New approach to capture the voices of children and young people
A key action in Territory Families Strategic Plan 2017-2020 is to establish a mechanism to ensure the voices of
children and young people, including those in care and within the youth justice
system, are heard and responded to.
It is well understood that children
and young people need to be involved in making decisions about their care, as
it improves the way they feel about themselves. They have the right to express
their views, feelings and wishes in all matters affecting them, to have their
views considered and taken seriously as acknowledged in the Charter of Rights for Children and Young People in Care in the Northern Territory.
On Monday 4 December 2017,
Territory Families will implement a survey called Viewpoint to assist case
managers to better involve children and young people in the consultation,
decision-making and development of their care plans.
self-assessment questionnaires which can be undertaken by children and young
people online or offline in a range of locations. Viewpoint is an interactive graphical resource
offering colourful screens, animated avatars and speech to navigate the
This visual tool was used in 2015
in the inaugural Australian Institute of Health and Welfare National survey intoOut of Home Care and was positively received by 97% of those who participated. As a result it was decided to use Viewpoint as
a permanent resource to support case management practice.
The responses given in the survey
will be used by Case Managers to develop or review care plans and provide
services based on individual needs of children and young people aged 5 to 17
s encouragement will be
critical in supporting the child or young person in care to use Viewpoint
as an important tool to have a say and ensure their voices are heard.
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Viewpoint Information for Carers.pdf
Charter of rights launches new foster care partnership
A charter of rights for foster and kinship carers has been
launched as the first step of a new program to strengthen the relationship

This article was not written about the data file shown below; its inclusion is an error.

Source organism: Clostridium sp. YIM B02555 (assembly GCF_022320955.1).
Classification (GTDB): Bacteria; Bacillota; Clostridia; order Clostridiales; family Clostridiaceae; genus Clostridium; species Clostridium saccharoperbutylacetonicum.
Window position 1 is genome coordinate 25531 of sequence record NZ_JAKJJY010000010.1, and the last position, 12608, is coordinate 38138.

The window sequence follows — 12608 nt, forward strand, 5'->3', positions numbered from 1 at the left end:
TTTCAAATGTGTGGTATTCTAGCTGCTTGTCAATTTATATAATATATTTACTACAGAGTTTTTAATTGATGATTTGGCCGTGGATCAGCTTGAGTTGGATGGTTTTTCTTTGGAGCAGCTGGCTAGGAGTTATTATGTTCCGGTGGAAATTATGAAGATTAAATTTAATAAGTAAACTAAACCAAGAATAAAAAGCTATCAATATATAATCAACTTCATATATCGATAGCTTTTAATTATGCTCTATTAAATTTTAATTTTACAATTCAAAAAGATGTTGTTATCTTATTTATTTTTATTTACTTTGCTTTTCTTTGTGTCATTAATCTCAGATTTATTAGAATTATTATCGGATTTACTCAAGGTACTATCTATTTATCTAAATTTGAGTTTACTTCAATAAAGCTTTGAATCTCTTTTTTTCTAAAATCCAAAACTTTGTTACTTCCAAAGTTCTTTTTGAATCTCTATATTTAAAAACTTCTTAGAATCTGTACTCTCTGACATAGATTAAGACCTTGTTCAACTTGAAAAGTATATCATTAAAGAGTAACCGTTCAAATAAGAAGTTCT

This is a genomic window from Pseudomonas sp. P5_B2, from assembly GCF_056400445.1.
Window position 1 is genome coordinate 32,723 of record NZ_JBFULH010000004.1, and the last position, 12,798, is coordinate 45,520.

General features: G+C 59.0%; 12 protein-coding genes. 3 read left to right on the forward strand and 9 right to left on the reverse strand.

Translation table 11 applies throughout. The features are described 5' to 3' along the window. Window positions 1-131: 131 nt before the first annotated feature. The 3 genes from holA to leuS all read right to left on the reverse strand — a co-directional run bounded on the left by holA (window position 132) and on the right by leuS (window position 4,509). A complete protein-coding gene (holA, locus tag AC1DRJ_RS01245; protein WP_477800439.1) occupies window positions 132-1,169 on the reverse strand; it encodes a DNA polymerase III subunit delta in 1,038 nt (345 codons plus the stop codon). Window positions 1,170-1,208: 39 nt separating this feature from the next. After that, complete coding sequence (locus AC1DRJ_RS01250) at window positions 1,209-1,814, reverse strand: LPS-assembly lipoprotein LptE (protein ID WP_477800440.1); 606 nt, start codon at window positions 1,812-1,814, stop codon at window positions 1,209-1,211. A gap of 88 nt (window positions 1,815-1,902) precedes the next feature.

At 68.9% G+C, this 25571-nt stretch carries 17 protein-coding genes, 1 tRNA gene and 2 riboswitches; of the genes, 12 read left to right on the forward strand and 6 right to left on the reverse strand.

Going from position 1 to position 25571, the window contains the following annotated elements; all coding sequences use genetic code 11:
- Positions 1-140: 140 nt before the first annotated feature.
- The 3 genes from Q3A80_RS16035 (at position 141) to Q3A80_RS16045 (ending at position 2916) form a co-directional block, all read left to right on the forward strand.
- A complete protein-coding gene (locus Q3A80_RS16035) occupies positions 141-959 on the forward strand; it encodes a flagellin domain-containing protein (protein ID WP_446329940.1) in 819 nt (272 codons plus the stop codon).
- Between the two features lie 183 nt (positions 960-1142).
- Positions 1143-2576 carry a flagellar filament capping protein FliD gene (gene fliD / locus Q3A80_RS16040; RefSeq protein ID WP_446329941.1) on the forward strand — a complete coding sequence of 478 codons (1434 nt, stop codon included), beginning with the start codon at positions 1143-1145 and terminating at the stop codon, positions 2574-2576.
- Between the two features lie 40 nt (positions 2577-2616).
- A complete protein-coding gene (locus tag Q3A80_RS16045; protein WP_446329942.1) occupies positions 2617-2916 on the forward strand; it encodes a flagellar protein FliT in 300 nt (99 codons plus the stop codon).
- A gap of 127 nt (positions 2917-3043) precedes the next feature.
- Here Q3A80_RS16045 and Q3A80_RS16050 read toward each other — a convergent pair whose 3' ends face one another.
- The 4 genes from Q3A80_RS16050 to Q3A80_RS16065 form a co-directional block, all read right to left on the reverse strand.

between carers and Territory Families.
The charter, which has been developed by the Foster Carers
Association of the NT in consultation with Territory Families, was
launched by the Minister for Territory Families, Dale Wakefield, at an event at
Parliament House on 26 May.
The charter is part of a broader program between the Foster Carers Association of the NT and
Territory Families to recognise the role of carers in the care of vulnerable
children, and to celebrate and promote their work.
It sets out eight rights, and the behaviours that are
required to fulfil those rights:
- Be respected
- Be informed
- Be consulted
- Be supported
- Feel safe
- Be valued
- Be treated fairly
- Have your privacy and confidentiality respected.
The event also hosted the premiere of a video in which
carers speak about the importance of the charter, and the rights it promotes.
Territory Families deputy CEO Jeanette Kerr said the charter
would guide Territory Families as it worked to improve the circumstances and
wellbeing of children in out of home care, their families and carers.
She emphasised the importance of foster and kinship carers and
said the charter would be the foundation of Territory Families’ relationship
“I acknowledge that some of you have not always felt valued
and supported by government agencies,” she said.
“Tonight we are taking a step in the right direction and we
are committing to keeping you informed, supporting you, valuing you, consulting
with you, making you feel safe, treating you fairly, showing respect, and
protecting your privacy.”
She said the charter provided a set of founding rights which
underpinned and strengthened the department’s relationship with foster and
Watch the video Speaking of our rights on the Foster Carers NT YouTube channel.